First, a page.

Hello Geoffrey, and how are you?
Bearing up I suppose, it was a shock you know.
Yes, yes I’m sure it was.
Oh, where are my manners, do sit down Ivor. Anywhere you like, don’t stand on ceremony, like me! Yes, about Oscar.. we’d been together since I was a pip.
We were two of a kind, peas in a pod could not have been closer. Big family of course – always some drama going on. Four hundred and seventy three of us in one bed; can you imagine it?!
But you and Oscar…
Yes, it was different between us. Same age but he was always smaller. I.. I was very protective. Perhaps we were too close – I’m sure there were times when he was overshadowed by me. And I may have been unaware, so wrapped up in my own development. I did protect him from the odd buffeting, and I did lean on him for support when I became burdened; I was so prolific you know!
Well that’s partly what I’ve come to see you about.
The produce? Oh, well you can have that. It’s mine to give but I feel it’s what Oscar would have wanted too. I mean, he never had any offspring of his own but mine regarded him.. recognised him as a guardian. I didn’t need to, but I have taken him into account.
Hmm. This is difficult.. you see this is where we have something of a sticking point.
Well you’re aware that Oscar endured health issues.
Yes. We all knew that.
Root compression, deformity of the trunk, mosaic virus?
All of these were common – these were hard times! No-one expected consistent watering, nutrients, unlimited room to grow, root run and so on. There was much I think he could have done for himself!
Geoffrey, you must see how this looks to the rest of the garden – heartless, cold.
I admit it! The tree surgeon said as much. I’m getting on you know and my kind have a brief but glorious sojourn upon this Earth. Look – Oscar could be thoughtless too you know. Remember the carpenter ants? He let them walk all over him. Of course he knew he was immune – they had no interest in a non-fruiting specimen. Up they came, slipping across onto my twigs and branches, running riot. Where would I be now without the tarwash and Bordeaux mixture you provided at that dreadful time?
Well, he’s gone now. No need to speak ill Geoffrey, and there wouldn’t be any problem, except for one little matter of which you may not be aware; Sheba.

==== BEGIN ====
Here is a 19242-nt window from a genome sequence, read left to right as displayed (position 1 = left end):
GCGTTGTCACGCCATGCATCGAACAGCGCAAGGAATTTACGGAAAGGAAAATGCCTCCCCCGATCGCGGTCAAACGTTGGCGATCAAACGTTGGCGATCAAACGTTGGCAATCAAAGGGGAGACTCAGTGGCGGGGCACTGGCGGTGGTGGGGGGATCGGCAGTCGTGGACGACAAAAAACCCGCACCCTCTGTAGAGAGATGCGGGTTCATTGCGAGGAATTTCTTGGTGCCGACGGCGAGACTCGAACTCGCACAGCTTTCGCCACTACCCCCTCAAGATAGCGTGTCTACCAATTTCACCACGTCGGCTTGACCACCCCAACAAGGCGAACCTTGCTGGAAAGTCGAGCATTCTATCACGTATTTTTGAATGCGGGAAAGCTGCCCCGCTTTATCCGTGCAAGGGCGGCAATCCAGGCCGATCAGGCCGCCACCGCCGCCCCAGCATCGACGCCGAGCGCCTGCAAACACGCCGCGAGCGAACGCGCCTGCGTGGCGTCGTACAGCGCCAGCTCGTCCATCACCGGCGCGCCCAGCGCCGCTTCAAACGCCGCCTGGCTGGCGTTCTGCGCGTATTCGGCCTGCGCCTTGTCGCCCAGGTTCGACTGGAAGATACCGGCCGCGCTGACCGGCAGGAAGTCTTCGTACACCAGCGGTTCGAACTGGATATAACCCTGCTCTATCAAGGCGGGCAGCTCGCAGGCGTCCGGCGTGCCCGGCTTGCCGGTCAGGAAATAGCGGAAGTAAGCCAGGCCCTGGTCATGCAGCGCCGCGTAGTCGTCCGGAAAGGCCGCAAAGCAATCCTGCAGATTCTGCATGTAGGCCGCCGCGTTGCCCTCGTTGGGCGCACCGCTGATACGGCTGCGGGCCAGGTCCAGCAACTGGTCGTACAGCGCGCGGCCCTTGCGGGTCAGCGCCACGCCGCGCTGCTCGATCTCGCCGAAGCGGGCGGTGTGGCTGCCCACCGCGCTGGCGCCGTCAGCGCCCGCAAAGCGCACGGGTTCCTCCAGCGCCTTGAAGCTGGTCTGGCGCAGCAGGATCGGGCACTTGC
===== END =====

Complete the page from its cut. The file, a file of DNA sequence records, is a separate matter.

Sheba? Who’s Sheba?
You remember the hurricane?
Oh! Eighty-four, yes, dreadful! What a night. I could have been uprooted – many of my siblings were! But what are you saying?
Oscar had a tough time of it too. Regardless of your protection. He was not so well-connected. Well, at some point during the night he shed a branch.
Just a little one, not much more than a twig. Sheared off at the heel!
Well I never! He didn’t say anything.
Nor would he, so stressed after that night. I had to stake him up separately you know. You, of course got the scaffolding treatment, for a whole year.
Until after my crop was gathered, as I remember.
That twig, of Oscar.. I popped it in a bucket!
You don’t say… Wait.. wait, did it strike?
It certainly did! We called her Sheba. In a sheltered corner of the pottage garden she grew from strength to strength, and within five years she was in blossom.
Well I never!
And then the most remarkable thing happened.. she set fruit, and when Sheba’s fruit ripened, large and firm and juicy they were.. but seedless!
But.. but that isn’t..
Possible? Never before in a pomegranate… but Sheba didn’t know that. She just did what came naturally, and it was in her genes, the genes of Oscar. Unlike yours..
But Oscar was my brother!
So you thought, but this proves otherwise.
No! I won’t have it! It’s just a flook – one fruit, fortuitously seedless.
I’m sorry Geoffrey. There’s no easy way to say this. We’ve taken cuttings..
And those cuttings took, and grew. And the first of those cuttings flowered, was pollinated and developed fruit this year. Seedless.
They are a sensation! Full of flavour, easy to juice. I know these culinary matters would not normally concern you but you see.. the Old pomegranate’s days are numbered.
Oscar! That little traitor! To think that for years..
Oscar is long gone. We had him sectioned for analysis; even the rootball is now in cold store in the labs. The clones are doing well. But we do have a problem.
Space. The cuttings need to be ramped up; polytunnels, nursery beds, all require space if the new clone is to reach market entry cohort big enough to engage investors before our lease renewal.
Ivor… I see you brought a chainsaw with you..
You know how it is Geoffrey. Times change. Needs must. Hold still old man, it’ll be easier if you don’t fight it.